How can we not recognize that this yearning is an extreme need for meaning within a reality that does not seem to offer it, but almost denies it or makes it die within the many dramas humanity goes through? The challenge to respond to life is immense, and welcoming it to be witnesses of its Meaning is the great vocation to which we are all called. Conscious or not, in the heart of every man burns a question, “For whom am I?” To know it, to be able to answer it, is like finding a treasure in which is contained the secret of all true meaning of living, its happiness. Every person who lives on this earth is a vocational being because the gaze of his Creator is vocational gaze: just as it is true that God-the Meaning, the Love, the Feast, the Joy… is the vocation of man, so man is the very vocation of God, and Scripture tells this from its first to its last page. The Word tells a story of Covenant between God and man, between man and God, a story lived in history, in time and space between desire and reality, between fullness and limit, between finitude and greatness, between relationship and orphanhood. Vocation, and every vocation, is a call to incarnate within the journey of personal histories and the history of the human family with the awareness and responsibility that to respond or not to respond, to choose or not to choose, is the question of life, of its success or failure.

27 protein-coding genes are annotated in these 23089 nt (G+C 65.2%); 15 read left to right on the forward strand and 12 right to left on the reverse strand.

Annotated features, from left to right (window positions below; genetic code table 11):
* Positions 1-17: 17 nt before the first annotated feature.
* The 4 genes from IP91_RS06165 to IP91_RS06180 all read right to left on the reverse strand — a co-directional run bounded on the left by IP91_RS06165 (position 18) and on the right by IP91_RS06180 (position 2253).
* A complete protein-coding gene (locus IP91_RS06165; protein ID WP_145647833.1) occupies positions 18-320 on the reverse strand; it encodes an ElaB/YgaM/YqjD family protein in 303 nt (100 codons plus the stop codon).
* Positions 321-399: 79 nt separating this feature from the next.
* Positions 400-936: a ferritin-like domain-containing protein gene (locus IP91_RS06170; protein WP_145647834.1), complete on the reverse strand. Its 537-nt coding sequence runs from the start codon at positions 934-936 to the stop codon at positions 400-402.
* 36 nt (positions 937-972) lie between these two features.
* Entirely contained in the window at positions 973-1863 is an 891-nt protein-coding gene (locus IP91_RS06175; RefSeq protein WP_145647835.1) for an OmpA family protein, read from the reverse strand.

The clear, direct exhortation that our Founder told the first Apostolines to address to people, especially young people, resonates strongly in the heart: “Life is God’s gift. How do you want to use it?” In this time in history when it seems that our dreams do not find their names, what a great responsibility the prophecy of arousing them, sustaining them, helping to name them and realize them together because, as Pope Francis often says, “no one is saved alone.”
Fr. Alberione and Vocation: a look from Notes on Pastoral Theology